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From Teheran to Charkov, from frozen Siberia to futuristic LA, from the Holocaust to a South African prison -- Chanukah stories that illuminate our lives

Chanukah Stories

Chanukah Stories

Tales of Light

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As the Siberian winter deepened, Chanukah came, and a group of young Jewish prisoners convened for a short meeting.
The Hechts, who had no idea the Rosernbergs were on their way, lived a mile or two away. The Rosenbergs for 40 minutes, maybe an hour.
I don’t know what happened. I opened up my eyes and stared straight up at the dark, starry sky. Why was I flat on my back on the sidewalk? Where was I?
He listened quietly, then handed me a brochure. “There’s a seminar coming up on Chanukah, in Crown Heights, in Brooklyn. It’s for college students and others. You stay with a family over Shabbat. You might want to go.”
We are getting ready for the New Year at school. There is a huge Christmas tree in the auditorium, decorated with balls and garlands. During the day we practice for the end-of-year concert, where I play a “snowflake”—just like all the other Russian girls. But I can’t wait for the nighttime, when a different holiday will enter my life—the one I don’t talk about in school. It’s my Chanukah . . .
It wasn’t easy to be a commercial pilot and a religious Jew at the same time, but Mordechai somehow managed. He was familiar with at least one rabbi in each city on his route, and tried his best to help them out, bringing kosher supplies and even Torah scrolls to isolated congregations.
One man’s search for his buried treasure.
Surrounded by strangers, he was afraid to strike a match or recite a blessing for fear of calling undue attention to himself and his family.
While in the forest, thieves came upon me, took all my money and said they were going to kill me...
Nearly three years ago I decided to drop Judaism entirely. I was fed up with the entire venture.
I was walking by the waterfront, and a young man in a black hat ran up to me and politely asked, “Excuse me, are you Jewish?”
Something was strange about the scene. Who was he, and what connection could he possibly have with this place?
In September 1990 I went off to defend a country that I was prohibited from entering. The “Jewish” on my dog tag remained as clear and unmistakable as the American star on the hood of every Army truck . . .
It didn't blow out, there was no smoke, it just was not there anymore. It was as if it just flew off...
The candles are burning low and he is staring at them. Flame meets flame and a soul ignites . . .
"It's Chanukah," cried Nachman, "the festival of miracles! We'll do the mitzvah the way it should be done. Not in some rusty can fished out from the garbage..."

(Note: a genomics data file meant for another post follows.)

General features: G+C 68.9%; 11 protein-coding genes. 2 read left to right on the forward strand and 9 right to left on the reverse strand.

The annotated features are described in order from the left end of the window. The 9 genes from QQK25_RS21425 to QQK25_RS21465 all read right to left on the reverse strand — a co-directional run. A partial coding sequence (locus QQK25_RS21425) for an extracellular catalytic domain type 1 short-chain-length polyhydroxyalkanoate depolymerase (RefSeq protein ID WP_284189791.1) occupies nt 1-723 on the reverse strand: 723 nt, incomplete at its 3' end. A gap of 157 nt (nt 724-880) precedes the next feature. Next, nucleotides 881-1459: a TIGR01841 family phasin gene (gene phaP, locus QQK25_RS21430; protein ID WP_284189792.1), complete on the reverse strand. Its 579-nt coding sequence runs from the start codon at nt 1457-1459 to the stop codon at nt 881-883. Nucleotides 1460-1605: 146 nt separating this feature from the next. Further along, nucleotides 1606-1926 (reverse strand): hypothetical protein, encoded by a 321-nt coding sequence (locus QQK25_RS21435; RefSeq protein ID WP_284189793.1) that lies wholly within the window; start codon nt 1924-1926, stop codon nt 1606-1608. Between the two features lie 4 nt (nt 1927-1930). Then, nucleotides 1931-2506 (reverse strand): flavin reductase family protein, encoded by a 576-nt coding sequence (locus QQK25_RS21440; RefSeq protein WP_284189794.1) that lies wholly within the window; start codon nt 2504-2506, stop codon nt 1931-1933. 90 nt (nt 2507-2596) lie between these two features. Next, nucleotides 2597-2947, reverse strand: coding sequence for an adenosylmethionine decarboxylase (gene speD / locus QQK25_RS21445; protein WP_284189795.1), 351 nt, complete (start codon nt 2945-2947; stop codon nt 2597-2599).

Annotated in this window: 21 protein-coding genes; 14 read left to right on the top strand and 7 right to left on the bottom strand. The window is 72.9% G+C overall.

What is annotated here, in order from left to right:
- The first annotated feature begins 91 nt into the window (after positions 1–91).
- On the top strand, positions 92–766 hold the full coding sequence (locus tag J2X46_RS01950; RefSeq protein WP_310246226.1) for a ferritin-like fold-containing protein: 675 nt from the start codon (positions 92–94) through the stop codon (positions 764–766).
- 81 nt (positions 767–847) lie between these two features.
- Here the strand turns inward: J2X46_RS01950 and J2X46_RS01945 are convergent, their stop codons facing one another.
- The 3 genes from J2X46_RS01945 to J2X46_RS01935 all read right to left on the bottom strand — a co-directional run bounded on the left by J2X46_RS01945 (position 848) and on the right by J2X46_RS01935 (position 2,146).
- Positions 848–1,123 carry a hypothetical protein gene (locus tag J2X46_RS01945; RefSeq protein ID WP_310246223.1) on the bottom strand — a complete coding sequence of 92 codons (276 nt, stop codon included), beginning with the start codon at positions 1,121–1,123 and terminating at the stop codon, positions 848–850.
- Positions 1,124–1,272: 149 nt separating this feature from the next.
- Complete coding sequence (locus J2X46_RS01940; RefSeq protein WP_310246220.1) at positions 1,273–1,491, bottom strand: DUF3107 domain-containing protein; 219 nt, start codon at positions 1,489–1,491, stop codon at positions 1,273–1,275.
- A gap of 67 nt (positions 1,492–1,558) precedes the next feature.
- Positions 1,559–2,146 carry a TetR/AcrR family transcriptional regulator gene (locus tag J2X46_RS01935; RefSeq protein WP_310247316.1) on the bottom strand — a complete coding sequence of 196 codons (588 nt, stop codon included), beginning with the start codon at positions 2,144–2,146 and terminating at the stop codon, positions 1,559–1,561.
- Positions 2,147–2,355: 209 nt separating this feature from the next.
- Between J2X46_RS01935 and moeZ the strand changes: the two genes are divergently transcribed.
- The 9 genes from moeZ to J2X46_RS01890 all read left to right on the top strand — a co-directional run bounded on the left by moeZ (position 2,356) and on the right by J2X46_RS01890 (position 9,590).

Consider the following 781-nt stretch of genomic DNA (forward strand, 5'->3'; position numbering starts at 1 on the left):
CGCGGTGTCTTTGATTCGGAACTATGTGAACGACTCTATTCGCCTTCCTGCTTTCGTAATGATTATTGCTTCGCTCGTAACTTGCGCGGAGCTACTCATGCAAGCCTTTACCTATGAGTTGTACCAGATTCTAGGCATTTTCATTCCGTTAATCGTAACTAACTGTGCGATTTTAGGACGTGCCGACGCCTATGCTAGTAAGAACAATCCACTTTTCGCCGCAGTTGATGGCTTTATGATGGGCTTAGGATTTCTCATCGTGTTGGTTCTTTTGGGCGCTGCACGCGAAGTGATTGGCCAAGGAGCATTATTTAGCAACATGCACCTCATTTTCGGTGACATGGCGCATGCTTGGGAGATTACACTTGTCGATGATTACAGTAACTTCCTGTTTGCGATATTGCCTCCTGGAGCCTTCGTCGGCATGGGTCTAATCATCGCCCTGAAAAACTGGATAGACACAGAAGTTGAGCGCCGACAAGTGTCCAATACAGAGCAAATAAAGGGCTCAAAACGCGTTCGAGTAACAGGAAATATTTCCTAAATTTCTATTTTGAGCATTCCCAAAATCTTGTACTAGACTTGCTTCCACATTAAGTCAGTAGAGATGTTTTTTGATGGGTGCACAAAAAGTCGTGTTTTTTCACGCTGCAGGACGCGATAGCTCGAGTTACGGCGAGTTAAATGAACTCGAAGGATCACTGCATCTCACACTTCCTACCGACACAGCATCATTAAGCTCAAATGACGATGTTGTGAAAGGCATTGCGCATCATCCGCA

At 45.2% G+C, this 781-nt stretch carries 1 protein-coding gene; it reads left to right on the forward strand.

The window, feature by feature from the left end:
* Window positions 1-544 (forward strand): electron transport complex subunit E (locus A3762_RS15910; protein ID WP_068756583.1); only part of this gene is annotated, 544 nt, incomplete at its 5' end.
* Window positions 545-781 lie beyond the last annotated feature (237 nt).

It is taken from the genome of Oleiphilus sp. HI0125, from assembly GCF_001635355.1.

Night was when a creature's true colors were revealed, they use the cover of darkness for their darkest deeds
He slowly tries lighting the fourth and fifth. I close my eyes for the miracle, but there is none.
During the Iranian occupation of the American embassy, Rabbi Hershberg was scheduled to travel to Iran
There are 50 states in the US, said the Rebbe, and all but one allowed Jewish inmates to light Chanukah candles
My best friend was a girl of my age named Jeanette. One morning when I came to play, I saw her family being forced at gunpoint into a truck. I ran home and told my mother. “Don’t worry,” she said, “Jeanette will be back soon . . .”
My very own roommate, Jen, the Japanese-American, looked at me and said, loud and clear, "Bad Jew… off to the showers with you!"
She is a small woman, barely five feet tall. Her two feet tall candelabra was more than just a candle-holder
It was just a postcard with a simple message, but to me it was a wonderful Chanukah present
He climbed up the steep mountainside, searching for help. It was an arduous climb, particularly because of the scorching sun
My father's version is both melodic and mournful, complete with crashing crescendos and lilting liturgy. It is emotionally evocative of both the highs and lows in Jewish history...
My Chanukah Lesson
Something was wrong. Almost in slow motion, I looked at the floor, and realized that it was glistening unnaturally.
Lighting Menorah with Gorbachev
And as the interpreter translated those words into Russian, Mikhail Gorbachev blushed.
Gently, the doctor breaks the devastating news to Debbie that Mark probably won't survive.
A family goes for a visit to a seniors' residence supplied with a menorah and holiday treats
Yoni Walz found a Chanukah haven in a Connecticut suburb, by surprise and with a little help
Truly special moment for an Israeli Defense Forces veteran and his family
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